Add garlic, thyme and sage, and cook for 30 seconds or until fragrant.
Whisk in flour mixture thoroughly and then whisk in water, tamari, Worcestershire if using, salt and pepper.
Bring to simmer, whisking frequently and continue to simmer until gravy is thick and creamy.  If using, add a few Tablespoons of vegan creamer now.

You can strain the gravy if you like, or toss it half of it in the blender to get it smooth.
I didn’t bother straining or blending the gravy and it was rustic and delicious.
Gravy will keep for 2-3 days, covered and refrigerated.  Or you can freeze the leftovers.   Also, leftover gravy could be used in the Shepherds Pie to give it an extra depth of flavor.

Chickpea Cutlets

This recipe from the Veganomicon cookbook reminds me of chicken-fried steak.  These cutlets come out meaty and crusty and dripping with savory Golden Gravy.  I followed the recipe to the letter, and instead of baking them, I fried them in a minimal amount of oil in a cast-iron skillet.  They came out steak-y and had a nice crispy crust on the outside.  And the best part–no cholesterol, no guilt, no violence, no heart attack.  You can make the gravy the day before, to save time.  Some mashed potatoes really authenticate the meal.  Online, some people mentioned adding a bit of jerk seasoning to the cutlets, or cutting them into chickn nuggets and serving with a dipping sauce.  I can tell this recipe is pretty versatile, a real winner.  Just before we get to the cooking instructions, a word about gluten:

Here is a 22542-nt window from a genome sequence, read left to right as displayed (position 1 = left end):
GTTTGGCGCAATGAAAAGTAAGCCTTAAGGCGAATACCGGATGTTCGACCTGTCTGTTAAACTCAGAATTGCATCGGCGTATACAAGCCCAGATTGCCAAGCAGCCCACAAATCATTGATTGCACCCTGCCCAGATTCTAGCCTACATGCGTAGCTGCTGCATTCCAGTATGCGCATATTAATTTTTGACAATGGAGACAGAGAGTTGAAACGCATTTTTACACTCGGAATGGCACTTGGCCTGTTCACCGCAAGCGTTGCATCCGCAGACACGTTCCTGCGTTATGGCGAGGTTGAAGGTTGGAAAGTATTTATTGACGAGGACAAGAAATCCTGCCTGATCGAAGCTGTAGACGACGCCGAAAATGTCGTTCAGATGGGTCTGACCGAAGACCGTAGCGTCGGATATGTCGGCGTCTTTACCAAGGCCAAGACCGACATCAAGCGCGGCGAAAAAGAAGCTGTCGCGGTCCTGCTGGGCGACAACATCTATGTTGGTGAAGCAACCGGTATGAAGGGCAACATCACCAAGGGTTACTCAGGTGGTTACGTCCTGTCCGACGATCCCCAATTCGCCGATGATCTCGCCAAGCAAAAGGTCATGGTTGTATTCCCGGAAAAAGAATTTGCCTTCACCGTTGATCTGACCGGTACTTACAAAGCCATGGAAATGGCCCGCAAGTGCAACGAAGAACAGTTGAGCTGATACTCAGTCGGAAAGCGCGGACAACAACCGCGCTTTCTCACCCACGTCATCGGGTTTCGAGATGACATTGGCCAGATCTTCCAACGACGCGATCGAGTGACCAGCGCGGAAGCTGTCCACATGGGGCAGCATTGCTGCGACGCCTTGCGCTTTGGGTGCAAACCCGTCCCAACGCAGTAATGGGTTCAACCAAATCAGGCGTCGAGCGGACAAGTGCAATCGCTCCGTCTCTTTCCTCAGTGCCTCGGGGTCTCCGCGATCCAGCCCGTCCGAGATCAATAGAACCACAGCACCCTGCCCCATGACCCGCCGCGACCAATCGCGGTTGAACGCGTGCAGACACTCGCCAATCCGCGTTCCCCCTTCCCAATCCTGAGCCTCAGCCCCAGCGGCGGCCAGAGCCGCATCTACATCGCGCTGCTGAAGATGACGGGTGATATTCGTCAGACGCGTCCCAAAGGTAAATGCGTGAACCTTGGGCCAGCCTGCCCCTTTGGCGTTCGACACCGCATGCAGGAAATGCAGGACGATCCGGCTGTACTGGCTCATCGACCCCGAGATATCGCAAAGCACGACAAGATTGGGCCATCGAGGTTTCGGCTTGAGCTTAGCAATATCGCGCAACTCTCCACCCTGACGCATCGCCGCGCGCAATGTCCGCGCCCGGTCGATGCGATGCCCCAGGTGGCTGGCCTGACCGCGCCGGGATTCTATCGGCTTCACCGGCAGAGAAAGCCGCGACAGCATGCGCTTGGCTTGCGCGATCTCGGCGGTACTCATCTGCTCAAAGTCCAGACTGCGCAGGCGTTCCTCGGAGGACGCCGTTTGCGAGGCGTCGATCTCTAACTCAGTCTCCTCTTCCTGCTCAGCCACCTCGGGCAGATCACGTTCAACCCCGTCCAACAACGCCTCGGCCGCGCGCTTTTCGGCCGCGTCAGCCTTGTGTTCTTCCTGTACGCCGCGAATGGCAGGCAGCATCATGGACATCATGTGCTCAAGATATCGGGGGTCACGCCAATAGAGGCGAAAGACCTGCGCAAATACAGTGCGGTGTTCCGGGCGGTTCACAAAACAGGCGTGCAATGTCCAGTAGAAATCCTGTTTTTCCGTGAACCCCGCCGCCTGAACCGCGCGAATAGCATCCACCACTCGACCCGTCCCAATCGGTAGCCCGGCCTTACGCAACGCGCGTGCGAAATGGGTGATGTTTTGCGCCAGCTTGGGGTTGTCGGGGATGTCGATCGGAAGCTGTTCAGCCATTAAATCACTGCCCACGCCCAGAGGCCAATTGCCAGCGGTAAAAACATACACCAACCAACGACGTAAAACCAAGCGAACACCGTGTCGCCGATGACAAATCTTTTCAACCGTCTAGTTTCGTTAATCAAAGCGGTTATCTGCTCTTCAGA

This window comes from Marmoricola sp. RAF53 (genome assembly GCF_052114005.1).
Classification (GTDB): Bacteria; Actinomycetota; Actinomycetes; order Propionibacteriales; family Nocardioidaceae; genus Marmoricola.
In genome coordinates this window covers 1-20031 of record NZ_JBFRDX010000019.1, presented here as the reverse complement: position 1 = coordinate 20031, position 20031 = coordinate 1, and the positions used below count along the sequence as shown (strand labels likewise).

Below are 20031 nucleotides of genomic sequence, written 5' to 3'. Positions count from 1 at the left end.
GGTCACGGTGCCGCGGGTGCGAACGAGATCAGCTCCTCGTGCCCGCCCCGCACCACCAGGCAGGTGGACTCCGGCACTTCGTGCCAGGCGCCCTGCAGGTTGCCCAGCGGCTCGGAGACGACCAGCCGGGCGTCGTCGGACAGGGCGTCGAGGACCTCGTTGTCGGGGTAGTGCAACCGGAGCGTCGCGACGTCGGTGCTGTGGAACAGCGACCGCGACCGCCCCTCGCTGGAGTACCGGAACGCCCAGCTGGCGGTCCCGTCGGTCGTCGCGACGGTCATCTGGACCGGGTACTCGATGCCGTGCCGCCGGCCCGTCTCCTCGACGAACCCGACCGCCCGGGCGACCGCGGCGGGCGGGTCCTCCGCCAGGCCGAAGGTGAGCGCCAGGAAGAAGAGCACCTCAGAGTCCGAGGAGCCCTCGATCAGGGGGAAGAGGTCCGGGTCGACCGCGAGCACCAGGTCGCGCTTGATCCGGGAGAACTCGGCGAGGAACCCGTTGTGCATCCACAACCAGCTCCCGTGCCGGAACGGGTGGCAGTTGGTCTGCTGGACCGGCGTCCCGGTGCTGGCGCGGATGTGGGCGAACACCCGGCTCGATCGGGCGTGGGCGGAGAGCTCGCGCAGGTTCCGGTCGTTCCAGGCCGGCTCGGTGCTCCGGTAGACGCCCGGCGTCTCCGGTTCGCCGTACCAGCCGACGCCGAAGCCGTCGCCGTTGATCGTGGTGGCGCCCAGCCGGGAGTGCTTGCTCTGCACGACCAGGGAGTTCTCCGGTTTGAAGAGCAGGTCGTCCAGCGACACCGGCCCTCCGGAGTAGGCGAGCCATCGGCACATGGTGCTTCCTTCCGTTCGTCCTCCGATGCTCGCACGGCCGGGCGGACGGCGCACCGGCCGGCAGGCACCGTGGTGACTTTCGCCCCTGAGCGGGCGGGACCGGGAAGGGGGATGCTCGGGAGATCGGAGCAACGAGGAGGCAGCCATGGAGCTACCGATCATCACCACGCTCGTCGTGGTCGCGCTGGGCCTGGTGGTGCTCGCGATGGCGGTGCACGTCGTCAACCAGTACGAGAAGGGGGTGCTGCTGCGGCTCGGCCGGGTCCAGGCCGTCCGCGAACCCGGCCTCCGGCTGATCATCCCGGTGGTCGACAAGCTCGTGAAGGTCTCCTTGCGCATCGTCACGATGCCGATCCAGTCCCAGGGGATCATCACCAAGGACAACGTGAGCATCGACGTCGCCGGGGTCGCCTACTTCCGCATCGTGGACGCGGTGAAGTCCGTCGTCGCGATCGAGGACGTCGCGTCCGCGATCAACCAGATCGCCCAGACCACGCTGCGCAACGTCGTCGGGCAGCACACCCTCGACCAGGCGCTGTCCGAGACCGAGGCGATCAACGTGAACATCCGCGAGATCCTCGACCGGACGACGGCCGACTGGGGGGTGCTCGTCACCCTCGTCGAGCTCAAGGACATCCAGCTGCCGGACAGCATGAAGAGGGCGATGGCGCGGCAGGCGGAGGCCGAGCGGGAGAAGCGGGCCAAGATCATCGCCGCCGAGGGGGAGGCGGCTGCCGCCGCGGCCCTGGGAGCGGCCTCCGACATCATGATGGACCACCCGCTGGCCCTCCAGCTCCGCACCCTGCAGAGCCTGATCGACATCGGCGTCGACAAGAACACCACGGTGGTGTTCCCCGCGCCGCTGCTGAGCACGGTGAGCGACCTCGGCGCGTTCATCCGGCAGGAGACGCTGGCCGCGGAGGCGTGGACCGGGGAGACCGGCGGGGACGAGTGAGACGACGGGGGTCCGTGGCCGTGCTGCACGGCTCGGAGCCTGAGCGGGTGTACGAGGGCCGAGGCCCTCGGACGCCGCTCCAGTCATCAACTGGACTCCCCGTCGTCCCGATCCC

Alicia Silverstone says, “Wheat has gotten a bad rap lately because–like corn and soy–some form of wheat appears in almost every processed food, so our bodies have been bombarded and overloaded with wheat, sometimes creating a mild intolerance.  Some people have a hard time digesting just the gluten found in wheat (and barley, oats and other grains).  True gluten intolerance is a genetic disorder called celiac disease, and it’s relatively rare.  If you think your body is not digesting grains properly, you can have your doctor order a blood test that will determine if you have celiac disease.  For most people who consider themselves “allergic” to wheat, white flour is often the culprit.  Highly processed, often rancid and commonly overeaten, white wheat flour can cause problems that feel like allergies.  Cut out all flour for a while–to give your intestines a rest–eat healthy, and you may be able to tolerate whole wheat flour products after a few months.”